Binding and Loosing

posted in: Blog, My Blog | 4

Series: The impact of the Jewish roots of Jesus

Have you ever been in a prayer meeting where someone loudly binds the devil? Perhaps you have done this?  I don’t want to be offensive but I do want to pass on some helpful information. Apart from the fact that prayer is to God and not to the devil, the practice of binding demons has no biblical support whatsoever.

The Pharisees accused Jesus of performing miracles by the power of the devil and he responded by pointing out how ridiculous such an accusation was. He used the analogy of someone breaking into a house and said; “no one can enter a strong man’s house and plunder his goods, unless he first binds the strong man.  Then indeed he may plunder his house” (Mark 3:27 ESV). This statement is not a warrant for the practice of binding the devil in prayer; it is simply a statement of the obvious fact that Jesus was able to heal all who were afflicted by the devil because he had overcome Satan.

The Greek words which we translate as ‘binding’ and ‘loosing’ appear in two New Testament texts. The second of these, Matthew 18:18, has to do with church discipline. Jesus explains the procedure for bringing correction and ends with the instruction that if the erring party does not respond then the matter is to be brought before the church leadership who will decide the matter. Jewish religious leaders had the responsibility of deciding what was permissible according to the Law of God and what was not. They ‘bound’ or prohibited, that which they deemed to be unlawful and they ‘loosed’ or allowed, that which they judged to be lawful. Jesus said; “I tell you the truth, whatever you bind on earth will be bound in heaven, and whatever you loose on earth will be loosed in heaven”. In other words, “God will back up and authenticate whatever you leaders deem to be right in cases such as this.”

The other reference to binding and loosing comes in the famous declaration concerning Peter. In my previous post I wrote about what happened at Panias when Jesus asked his disciples who they believed him to be. Peter proclaimed his divinity and Jesus responded by saying to Peter; “I will give you the keys of the kingdom of heaven; whatever you bind on earth will be bound in heaven, and whatever you loose on earth will be loosed in heaven.”  In Jesus’ day Jewish Rabbis had the authority to determine correct interpretation of the Torah, the Law of God. When they decided on an interpretation they were said to be loosing the people to the determined beliefs and practices. The Wikipedia entry on this subject states that, ‘the poseks (the term in Jewish law for “decider”—a legal scholar) had, by virtue of their ordination, the power of deciding disputes relating to Jewish law. Hence the difference between the two main schools of thought in early classical Judaism were summed up by the phrase the school of Shammai binds; the school of Hillel looses’.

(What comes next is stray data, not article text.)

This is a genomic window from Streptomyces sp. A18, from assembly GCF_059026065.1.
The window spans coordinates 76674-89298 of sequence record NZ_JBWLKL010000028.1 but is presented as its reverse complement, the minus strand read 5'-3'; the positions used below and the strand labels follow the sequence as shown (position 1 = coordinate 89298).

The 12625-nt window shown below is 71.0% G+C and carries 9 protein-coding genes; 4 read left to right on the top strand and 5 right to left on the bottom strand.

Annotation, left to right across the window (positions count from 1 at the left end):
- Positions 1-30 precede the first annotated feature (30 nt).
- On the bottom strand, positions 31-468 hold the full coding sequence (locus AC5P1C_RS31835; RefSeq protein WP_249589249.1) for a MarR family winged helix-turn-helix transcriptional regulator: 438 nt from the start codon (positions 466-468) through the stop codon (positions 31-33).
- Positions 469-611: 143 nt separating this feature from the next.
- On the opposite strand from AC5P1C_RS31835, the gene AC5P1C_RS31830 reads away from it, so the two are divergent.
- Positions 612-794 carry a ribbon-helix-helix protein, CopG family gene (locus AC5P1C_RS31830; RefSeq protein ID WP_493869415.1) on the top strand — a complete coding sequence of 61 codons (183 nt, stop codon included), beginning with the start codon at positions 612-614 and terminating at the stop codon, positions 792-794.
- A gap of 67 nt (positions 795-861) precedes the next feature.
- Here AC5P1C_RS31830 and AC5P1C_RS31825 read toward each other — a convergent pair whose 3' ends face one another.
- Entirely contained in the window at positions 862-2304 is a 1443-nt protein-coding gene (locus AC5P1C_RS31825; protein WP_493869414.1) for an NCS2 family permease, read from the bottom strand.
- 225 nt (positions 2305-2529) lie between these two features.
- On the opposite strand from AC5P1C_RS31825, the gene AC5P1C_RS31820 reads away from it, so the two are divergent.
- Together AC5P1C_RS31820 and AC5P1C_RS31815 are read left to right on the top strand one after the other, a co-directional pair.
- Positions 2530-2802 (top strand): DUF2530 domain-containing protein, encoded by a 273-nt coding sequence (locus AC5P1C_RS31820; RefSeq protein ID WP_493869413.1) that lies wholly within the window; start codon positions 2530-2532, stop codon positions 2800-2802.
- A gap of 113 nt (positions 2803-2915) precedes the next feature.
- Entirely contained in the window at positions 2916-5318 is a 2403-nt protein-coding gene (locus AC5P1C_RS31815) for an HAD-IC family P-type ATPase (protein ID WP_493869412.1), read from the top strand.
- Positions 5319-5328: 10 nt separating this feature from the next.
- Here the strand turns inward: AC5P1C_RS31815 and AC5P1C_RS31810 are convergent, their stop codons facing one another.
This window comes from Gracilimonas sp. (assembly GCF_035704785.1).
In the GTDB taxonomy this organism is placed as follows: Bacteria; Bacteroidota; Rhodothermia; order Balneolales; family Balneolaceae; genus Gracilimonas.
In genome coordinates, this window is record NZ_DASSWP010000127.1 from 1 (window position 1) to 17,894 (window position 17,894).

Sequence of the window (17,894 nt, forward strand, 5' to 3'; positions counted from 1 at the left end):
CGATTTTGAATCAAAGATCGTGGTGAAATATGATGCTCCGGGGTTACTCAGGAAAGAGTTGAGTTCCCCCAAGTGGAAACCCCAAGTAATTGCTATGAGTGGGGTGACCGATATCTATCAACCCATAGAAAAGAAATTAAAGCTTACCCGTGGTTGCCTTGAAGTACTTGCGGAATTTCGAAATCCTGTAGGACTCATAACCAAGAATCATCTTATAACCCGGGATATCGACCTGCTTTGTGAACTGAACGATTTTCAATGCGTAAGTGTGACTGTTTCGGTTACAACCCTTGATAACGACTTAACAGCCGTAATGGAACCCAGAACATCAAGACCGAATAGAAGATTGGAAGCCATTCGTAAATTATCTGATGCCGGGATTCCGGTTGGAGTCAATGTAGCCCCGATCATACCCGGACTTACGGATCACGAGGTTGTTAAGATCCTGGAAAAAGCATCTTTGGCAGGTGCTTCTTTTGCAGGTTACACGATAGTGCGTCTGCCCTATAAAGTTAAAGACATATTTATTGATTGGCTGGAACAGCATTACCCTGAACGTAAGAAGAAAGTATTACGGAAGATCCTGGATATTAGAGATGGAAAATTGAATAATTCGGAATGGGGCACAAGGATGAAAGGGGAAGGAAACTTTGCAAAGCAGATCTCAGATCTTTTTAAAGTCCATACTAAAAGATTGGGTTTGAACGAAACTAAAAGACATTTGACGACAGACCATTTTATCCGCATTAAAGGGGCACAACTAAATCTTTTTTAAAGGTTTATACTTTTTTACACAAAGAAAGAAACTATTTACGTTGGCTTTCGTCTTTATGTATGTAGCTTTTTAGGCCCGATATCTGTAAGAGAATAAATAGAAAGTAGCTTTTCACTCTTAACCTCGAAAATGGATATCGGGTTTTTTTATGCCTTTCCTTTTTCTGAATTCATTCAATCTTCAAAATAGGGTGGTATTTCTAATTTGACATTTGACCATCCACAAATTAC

Binding and loosing have to do with establishing church doctrine and discipline and have nothing to do with presumptuously taking authority over Satan in ‘prayer’. 

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4 Responses

  1. Rory

    Thanks Chris. Was having this discussion a few weeks ago. Good to have some clarity on it…

  2. Sean

    Hi Chris,

    Thank you for this article. I totally agree with you that ‘binding and loosing’ has nothing to do with waging spiritual warfare against Satan and other demons.I used to fellowship at a church where ‘binding’ demons and especially the ‘Jezebel spirit’ and casting them into the ‘pit’ was a common practice. Why do you think many Christians fall into the trap of practising these sort of things?


  3. samuel h kennedy

    Dear Chris
    For once I fully agree with your explanation on ‘binding & loosing’ found in the book of the gospel of Matthew.What we witness in SA amongst primarily charismatic churhes is this failure to understand Biblical hermeneutics & or the True & proper interpretation of Scripture.I pray more eachers can be empowered to train & equip our Pastors to have a real & proper understanding of the Word of God. From a Slave of Christ-S H Kennedy(Theologian)

  4. Dr Christopher Peppler

    @Rory Thanks for the affirmation.

    @Sean It is hard to determine the origin of some teachings but many of them come from literalistic interpretations of isolated texts taken out of there biblical contexts and some originate in cultic influences. Of course none of us can claim to have a perfect hermeneutic but I believe that we stay closest to ‘truth’ when we seek to interpret texts (a) in context (b) from a Christocentric perspective and (c) with reference to the full corpus of scripture.

    @samuel Glad we can agree on something 🙂

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